As the global reaction to the terror attacks in Paris shifts from shock and grief to questioning, politicians in France and abroad are seeking ways to minimize the risk of similar atrocities in future.

Post-crisis situations are typically handled badly. Politicians pander to the demand for ‘something to be done’ (or seen to be done). Short-term solutions are rushed in to address the crisis, until public attention switches to something else. There are already signs of political fire-fighting in the wake of the Paris attacks — British Prime Minister David Cameron has talked of outlawing electronic encryption. True, this might make life more difficult for a small number of would-be terrorists. But the knock-on effect on broader society of restricting this technology would cause more problems than it solves.

The days of quick fixes to risk are over. The key now is to integrate advances in risk management into decision-making, and doing so (or not) has already affected outcomes of several national elections. The competent management of the Hurricane Sandy disaster helped US President Barack Obama’s 2012 re-election, whereas the 2004 Spanish elections were lost by the government after it dealt poorly with the Madrid terrorist attacks in March that year. The Paris attacks are high on the agenda at the summit of the World Economic Forum this week in Davos, Switzerland.

A systemic approach is necessary. A simplistic take on the Paris event, for instance, would be that two brothers were radicalized, and killed cartoonists who made fun of the Prophet Muhammad. This might be true, but it is not very helpful.

Advanced risk management quickly connects several trends, often misperceived as independent. In France, these include unsolved immigration issues and reduction in the police workforce — a direct consequence of the current fiscal crisis. Thousands of kilometres away, they include the geopolitical conflicts in the Middle East that give rise to uncontrolled extreme jihadism. Killing journalists allows terrorists to use today’s 24/7 media coverage as a social amplifier to spread fear globally. Economic, geo­political, societal and technological factors reinforced each other.

Beyond terrorism, recent years have seen a series of events caused by converging trends that start in one part of the planet and quickly have far-reaching effects: social unrest, cyberattacks and espionage, climate change, natural disasters, water scarcity, pandemics, economic crises, rising inequality and so on.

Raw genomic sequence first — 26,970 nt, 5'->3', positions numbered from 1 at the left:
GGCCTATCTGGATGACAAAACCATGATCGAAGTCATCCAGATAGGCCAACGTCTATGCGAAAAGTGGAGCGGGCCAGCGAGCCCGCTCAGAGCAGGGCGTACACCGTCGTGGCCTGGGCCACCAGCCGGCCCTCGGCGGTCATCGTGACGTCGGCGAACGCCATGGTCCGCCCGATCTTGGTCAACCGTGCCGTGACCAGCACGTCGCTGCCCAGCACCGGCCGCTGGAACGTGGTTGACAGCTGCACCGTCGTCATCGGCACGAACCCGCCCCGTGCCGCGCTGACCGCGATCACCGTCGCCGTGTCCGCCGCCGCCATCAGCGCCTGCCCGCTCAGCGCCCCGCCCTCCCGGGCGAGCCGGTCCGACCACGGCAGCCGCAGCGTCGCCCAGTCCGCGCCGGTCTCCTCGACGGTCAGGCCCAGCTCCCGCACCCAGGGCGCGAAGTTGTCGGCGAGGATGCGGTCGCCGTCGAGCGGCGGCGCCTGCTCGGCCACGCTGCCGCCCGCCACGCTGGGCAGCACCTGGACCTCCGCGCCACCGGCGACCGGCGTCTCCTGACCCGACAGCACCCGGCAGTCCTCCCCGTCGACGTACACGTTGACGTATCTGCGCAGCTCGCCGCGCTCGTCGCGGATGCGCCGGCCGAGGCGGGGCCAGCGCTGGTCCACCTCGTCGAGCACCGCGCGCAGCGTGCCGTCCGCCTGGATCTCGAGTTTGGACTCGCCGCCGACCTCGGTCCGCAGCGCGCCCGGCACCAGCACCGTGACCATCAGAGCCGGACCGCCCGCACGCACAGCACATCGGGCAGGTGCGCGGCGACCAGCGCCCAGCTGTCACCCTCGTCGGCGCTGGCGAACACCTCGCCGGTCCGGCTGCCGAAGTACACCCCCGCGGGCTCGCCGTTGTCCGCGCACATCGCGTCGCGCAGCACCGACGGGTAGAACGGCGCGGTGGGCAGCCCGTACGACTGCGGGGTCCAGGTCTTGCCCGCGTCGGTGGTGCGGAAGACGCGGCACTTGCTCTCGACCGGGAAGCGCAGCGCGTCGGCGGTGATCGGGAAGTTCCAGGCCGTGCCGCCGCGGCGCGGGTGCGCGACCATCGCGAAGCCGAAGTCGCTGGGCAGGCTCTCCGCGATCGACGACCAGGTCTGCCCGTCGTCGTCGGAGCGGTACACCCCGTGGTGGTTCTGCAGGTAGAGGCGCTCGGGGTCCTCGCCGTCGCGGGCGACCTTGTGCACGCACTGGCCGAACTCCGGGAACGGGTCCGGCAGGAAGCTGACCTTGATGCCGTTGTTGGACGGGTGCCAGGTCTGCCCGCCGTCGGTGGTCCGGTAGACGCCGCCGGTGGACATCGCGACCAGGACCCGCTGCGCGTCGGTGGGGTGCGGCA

It is no surprise, then, that there is now high demand for strategic risk-management expertise in world leaders’ offices and corporate boardrooms. But how to foster an effective collaboration? Modern risk management builds on an innovative process with six core stages.

First, do not consider only the risk you know best. Experts in one type of risk — radicalization, for example — tend to overlook the importance of other factors. To avoid this, consult widely.

Second, assess quality and quantity. Computer models can perform advanced quantitative analysis, but emotions and perceptions still influence decision-making. Find a balance and acknowledge uncertainty.

There is now high demand for risk-management expertise in world leaders’ offices.

Third, do not approach risks in a silo; map their interdependencies. Monitor hazard trends that can reinforce each other.

Fourth, think beyond tomorrow. Short-term thinking is natural for politicians with an eye on the next election or business leaders concerned with next quarter’s results. Risks do not materialize overnight. Look at evolving trends over the past ten years and expected ones for the next ten.

Fifth, rinse and repeat. Risk analysis benefits from re-evaluation, say every year. Bring specialists together regularly to discuss findings openly.

Sixth, communicate risk effectively. For scientists, avoid jargon. Don’t say, “It depends.” Instead, say, “Here are three possible outcomes based on three different assumptions.”

Is that all feasible? My experience in the past decade shows that it is. Since 2005, our Wharton Risk Center team in Philadelphia, Pennsylvania, has collaborated with the World Economic Forum and other partners to produce an influential report ahead of Davos to better foresee such risks.

The Global Risks Report, now in its tenth year, groups 30–50 global risks into five categories: economic, environmental, geopolitical, societal and technological. It compares their likelihood and severity on a ten-year horizon and builds a map of their interdependencies. It combines results of a risk-perception survey of nearly 1,000 leaders in academia, business, government and non-profit circles with technical assessments and several workshops during the year. The findings are written in non-technical terms and accessible to all on the Internet, from global leaders to concerned citizens.

A leading risk from the 2007 report was ‘asset price collapse’ — an unpopular forecast at a time of great exuberance. A year later, we all witnessed the systemic downfall of the financial system.

Advances in risk management might not prevent all crises, but they do help to build a more pragmatic mindset to mitigate risks and strengthen resilience. Interstate conflict tops the 2015 ranking. This is no coincidence.